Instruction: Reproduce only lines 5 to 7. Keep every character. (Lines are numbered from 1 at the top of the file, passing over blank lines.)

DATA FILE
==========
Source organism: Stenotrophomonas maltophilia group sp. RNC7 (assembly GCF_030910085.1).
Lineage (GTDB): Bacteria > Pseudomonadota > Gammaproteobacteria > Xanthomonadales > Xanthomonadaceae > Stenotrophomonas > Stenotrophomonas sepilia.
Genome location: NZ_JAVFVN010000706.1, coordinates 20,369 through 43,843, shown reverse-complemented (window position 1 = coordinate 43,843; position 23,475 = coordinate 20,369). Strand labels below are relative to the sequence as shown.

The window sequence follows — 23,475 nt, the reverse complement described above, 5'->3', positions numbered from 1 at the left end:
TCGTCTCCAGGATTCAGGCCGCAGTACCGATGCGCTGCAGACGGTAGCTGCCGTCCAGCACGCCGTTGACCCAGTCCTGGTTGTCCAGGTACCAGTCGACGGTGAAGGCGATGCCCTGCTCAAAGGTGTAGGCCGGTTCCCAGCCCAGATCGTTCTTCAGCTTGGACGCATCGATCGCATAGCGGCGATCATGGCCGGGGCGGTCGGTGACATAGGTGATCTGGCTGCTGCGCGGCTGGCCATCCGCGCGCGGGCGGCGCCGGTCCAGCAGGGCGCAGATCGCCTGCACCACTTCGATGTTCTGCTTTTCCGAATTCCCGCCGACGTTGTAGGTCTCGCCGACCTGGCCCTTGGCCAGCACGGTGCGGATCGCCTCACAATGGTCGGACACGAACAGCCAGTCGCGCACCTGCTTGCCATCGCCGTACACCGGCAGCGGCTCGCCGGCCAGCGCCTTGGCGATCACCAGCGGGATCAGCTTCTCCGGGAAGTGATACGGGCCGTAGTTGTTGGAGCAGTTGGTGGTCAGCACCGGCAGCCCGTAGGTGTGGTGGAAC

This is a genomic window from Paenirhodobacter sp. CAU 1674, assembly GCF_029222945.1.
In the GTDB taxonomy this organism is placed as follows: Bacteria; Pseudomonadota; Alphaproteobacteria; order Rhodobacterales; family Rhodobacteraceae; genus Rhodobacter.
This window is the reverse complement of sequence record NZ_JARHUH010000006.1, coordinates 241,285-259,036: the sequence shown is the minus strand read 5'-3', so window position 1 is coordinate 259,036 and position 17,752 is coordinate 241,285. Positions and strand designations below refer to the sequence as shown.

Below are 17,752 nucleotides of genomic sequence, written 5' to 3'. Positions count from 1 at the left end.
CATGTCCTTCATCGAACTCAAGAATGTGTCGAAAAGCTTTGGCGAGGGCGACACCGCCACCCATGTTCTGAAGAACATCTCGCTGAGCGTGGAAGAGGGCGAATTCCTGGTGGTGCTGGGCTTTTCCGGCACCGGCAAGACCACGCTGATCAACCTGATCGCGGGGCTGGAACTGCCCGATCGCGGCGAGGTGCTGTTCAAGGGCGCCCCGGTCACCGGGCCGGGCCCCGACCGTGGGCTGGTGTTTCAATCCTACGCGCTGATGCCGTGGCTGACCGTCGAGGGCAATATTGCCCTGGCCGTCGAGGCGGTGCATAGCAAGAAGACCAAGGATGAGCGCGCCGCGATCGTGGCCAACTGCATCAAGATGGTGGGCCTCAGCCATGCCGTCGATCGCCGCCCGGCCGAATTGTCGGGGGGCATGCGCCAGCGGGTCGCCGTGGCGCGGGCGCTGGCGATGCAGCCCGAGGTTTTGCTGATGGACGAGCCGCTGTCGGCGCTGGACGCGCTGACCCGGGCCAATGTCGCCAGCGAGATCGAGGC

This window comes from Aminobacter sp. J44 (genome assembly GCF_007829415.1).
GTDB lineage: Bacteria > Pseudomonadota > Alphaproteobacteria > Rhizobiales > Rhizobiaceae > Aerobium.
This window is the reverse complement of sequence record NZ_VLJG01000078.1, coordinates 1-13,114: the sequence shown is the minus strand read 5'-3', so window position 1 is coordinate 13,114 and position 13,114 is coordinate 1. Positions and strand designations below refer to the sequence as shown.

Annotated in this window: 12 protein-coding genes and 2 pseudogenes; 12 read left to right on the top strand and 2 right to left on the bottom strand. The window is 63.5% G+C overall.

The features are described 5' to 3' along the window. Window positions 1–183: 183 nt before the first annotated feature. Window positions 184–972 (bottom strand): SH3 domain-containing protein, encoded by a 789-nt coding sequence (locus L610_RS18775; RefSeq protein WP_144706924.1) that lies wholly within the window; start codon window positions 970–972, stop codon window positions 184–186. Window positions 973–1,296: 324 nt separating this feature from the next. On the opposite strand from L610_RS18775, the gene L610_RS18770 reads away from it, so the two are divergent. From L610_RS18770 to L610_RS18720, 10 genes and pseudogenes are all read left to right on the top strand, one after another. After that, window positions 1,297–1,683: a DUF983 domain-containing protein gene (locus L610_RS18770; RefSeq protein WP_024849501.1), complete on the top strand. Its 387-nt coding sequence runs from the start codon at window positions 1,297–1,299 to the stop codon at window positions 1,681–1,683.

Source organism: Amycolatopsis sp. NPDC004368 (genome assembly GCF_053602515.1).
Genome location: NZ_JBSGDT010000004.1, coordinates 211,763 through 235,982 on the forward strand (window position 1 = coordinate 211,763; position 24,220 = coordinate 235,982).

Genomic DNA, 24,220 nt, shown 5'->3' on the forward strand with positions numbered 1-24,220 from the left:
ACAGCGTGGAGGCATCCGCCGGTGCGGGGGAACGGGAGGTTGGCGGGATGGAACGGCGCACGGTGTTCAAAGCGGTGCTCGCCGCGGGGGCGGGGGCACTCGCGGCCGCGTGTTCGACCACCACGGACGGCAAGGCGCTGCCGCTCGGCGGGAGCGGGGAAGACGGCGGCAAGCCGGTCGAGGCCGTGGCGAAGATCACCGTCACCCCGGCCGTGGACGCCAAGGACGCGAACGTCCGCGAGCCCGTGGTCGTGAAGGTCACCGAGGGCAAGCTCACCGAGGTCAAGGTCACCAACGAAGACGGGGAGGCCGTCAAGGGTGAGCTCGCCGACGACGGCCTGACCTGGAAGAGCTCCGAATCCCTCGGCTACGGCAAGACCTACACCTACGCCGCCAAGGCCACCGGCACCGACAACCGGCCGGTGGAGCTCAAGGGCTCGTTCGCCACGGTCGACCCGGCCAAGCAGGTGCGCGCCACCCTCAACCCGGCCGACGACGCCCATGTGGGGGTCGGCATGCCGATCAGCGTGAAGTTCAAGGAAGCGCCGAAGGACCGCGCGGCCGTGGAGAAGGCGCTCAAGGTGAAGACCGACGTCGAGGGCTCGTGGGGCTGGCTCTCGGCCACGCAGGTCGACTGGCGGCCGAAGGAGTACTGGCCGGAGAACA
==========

TCGTCTCCAGGATTCAGGCCGCAGTACCGATGCGCTGCAGACGGTAGCTGCCGTCCAGCACGCCGTTGACCCAGTCCTGGTTGTCCAGGTACCAGTCGACGGTGAAGGCGATGCCCTGCTCAAAGGTGTAGGCCGGTTCCCAGCCCAGATCGTTCTTCAGCTTGGACGCATCGATCGCATAGCGGCGATCATGGCCGGGGCGGTCGGTGACATAGGTGATCTGGCTGCTGCGCGGCTGGCCATCCGCGCGCGGGCGGCGCCGGTCCAGCAGGGCGCAGATCGCCTGCACCACTTCGATGTTCTGCTTTTCCGAATTCCCGCCGACGTTGTAGGTCTCGCCGACCTGGCCCTTGGCCAGCACGGTGCGGATCGCCTCACAATGGTCGGACACGAACAGCCAGTCGCGCACCTGCTTGCCATCGCCGTACACCGGCAGCGGCTCGCCGGCCAGCGCCTTGGCGATCACCAGCGGGATCAGCTTCTCCGGGAAGTGATACGGGCCGTAGTTGTTGGAGCAGTTGGTGGTCAGCACCGGCAGCCCGTAGGTGTGGTGGAAC

This is a genomic window from Paenirhodobacter sp. CAU 1674, assembly GCF_029222945.1.
In the GTDB taxonomy this organism is placed as follows: Bacteria; Pseudomonadota; Alphaproteobacteria; order Rhodobacterales; family Rhodobacteraceae; genus Rhodobacter.